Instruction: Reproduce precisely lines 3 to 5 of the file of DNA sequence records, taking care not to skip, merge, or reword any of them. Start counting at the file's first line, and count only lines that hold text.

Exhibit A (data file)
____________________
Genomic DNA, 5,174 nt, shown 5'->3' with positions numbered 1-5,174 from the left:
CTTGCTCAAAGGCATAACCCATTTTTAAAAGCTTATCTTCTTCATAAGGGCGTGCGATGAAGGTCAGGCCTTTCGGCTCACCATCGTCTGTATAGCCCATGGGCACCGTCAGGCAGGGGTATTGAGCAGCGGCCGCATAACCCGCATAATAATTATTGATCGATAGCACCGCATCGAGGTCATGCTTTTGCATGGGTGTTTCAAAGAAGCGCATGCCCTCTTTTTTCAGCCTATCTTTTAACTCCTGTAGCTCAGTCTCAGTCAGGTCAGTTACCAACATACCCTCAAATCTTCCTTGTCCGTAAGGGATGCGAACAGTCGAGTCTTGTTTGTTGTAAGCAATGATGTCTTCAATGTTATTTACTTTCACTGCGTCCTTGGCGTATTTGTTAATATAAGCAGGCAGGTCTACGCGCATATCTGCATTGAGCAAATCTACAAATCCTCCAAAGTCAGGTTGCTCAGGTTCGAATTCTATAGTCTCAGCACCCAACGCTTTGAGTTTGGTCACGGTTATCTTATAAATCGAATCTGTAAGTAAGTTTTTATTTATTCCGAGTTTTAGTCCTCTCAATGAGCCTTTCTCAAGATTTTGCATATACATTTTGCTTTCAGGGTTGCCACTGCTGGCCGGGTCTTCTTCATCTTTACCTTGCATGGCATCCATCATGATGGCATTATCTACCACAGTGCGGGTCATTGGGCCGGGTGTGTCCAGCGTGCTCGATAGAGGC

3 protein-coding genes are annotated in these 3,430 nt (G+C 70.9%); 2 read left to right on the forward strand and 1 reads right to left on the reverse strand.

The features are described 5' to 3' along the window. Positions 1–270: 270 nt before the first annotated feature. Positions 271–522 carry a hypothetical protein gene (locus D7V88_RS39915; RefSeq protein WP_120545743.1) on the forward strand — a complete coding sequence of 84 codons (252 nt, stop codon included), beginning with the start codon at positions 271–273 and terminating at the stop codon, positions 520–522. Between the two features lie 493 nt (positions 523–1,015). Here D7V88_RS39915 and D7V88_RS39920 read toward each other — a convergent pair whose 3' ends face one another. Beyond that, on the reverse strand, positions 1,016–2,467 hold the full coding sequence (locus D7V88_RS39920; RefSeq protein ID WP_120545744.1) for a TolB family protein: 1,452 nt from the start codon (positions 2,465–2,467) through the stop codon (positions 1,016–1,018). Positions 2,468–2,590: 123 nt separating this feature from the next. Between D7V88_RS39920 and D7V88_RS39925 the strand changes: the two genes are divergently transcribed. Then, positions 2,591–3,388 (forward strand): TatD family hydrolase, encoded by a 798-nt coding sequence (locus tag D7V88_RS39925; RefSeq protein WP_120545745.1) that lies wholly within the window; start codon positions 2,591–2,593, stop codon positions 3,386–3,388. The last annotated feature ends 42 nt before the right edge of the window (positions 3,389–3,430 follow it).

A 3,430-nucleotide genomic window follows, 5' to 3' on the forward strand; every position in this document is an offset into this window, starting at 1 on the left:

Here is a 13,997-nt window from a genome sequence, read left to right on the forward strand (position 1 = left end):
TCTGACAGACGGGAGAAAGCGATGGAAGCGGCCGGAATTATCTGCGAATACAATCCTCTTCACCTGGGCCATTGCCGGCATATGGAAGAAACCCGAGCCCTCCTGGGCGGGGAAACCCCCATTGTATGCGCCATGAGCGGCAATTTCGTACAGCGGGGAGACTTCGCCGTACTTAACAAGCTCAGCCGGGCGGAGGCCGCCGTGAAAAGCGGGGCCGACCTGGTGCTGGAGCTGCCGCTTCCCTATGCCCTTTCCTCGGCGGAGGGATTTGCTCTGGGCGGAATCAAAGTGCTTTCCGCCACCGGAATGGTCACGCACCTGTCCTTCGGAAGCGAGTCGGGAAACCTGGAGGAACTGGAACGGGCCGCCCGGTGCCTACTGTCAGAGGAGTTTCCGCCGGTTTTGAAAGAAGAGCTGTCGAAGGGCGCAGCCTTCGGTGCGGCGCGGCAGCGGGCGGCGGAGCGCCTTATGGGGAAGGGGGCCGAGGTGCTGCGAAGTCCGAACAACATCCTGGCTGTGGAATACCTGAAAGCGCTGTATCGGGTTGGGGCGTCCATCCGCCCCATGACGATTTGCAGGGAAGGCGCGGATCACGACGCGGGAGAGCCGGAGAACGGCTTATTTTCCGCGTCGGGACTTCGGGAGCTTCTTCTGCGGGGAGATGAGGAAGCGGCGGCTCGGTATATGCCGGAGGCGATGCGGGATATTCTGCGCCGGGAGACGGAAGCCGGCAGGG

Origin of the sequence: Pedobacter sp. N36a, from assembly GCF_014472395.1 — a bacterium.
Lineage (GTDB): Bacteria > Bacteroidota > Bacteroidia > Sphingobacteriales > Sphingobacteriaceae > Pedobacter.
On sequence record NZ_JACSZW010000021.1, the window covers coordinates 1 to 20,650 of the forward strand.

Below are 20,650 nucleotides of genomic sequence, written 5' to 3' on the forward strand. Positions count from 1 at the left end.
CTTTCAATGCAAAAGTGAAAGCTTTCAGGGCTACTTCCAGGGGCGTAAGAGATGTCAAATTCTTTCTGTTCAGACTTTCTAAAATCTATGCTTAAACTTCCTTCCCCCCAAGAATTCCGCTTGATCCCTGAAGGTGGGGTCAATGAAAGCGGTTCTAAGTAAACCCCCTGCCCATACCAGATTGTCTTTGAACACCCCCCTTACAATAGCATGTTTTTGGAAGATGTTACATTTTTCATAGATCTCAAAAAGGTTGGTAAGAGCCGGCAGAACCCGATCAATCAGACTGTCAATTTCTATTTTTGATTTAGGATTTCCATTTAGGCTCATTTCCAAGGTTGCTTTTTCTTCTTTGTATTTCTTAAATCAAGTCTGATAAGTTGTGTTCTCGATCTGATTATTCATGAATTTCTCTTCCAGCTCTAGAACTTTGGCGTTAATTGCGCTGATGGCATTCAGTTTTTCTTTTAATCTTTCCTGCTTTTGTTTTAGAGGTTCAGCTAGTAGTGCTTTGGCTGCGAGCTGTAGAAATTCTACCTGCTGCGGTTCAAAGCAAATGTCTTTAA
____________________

3 protein-coding genes are annotated in these 3,430 nt (G+C 70.9%); 2 read left to right on the forward strand and 1 reads right to left on the reverse strand.

The features are described 5' to 3' along the window. Positions 1–270: 270 nt before the first annotated feature. Positions 271–522 carry a hypothetical protein gene (locus D7V88_RS39915; RefSeq protein WP_120545743.1) on the forward strand — a complete coding sequence of 84 codons (252 nt, stop codon included), beginning with the start codon at positions 271–273 and terminating at the stop codon, positions 520–522. Between the two features lie 493 nt (positions 523–1,015). Here D7V88_RS39915 and D7V88_RS39920 read toward each other — a convergent pair whose 3' ends face one another. Beyond that, on the reverse strand, positions 1,016–2,467 hold the full coding sequence (locus D7V88_RS39920; RefSeq protein ID WP_120545744.1) for a TolB family protein: 1,452 nt from the start codon (positions 2,465–2,467) through the stop codon (positions 1,016–1,018). Positions 2,468–2,590: 123 nt separating this feature from the next. Between D7V88_RS39920 and D7V88_RS39925 the strand changes: the two genes are divergently transcribed. Then, positions 2,591–3,388 (forward strand): TatD family hydrolase, encoded by a 798-nt coding sequence (locus tag D7V88_RS39925; RefSeq protein WP_120545745.1) that lies wholly within the window; start codon positions 2,591–2,593, stop codon positions 3,386–3,388. The last annotated feature ends 42 nt before the right edge of the window (positions 3,389–3,430 follow it).

A 3,430-nucleotide genomic window follows, 5' to 3' on the forward strand; every position in this document is an offset into this window, starting at 1 on the left: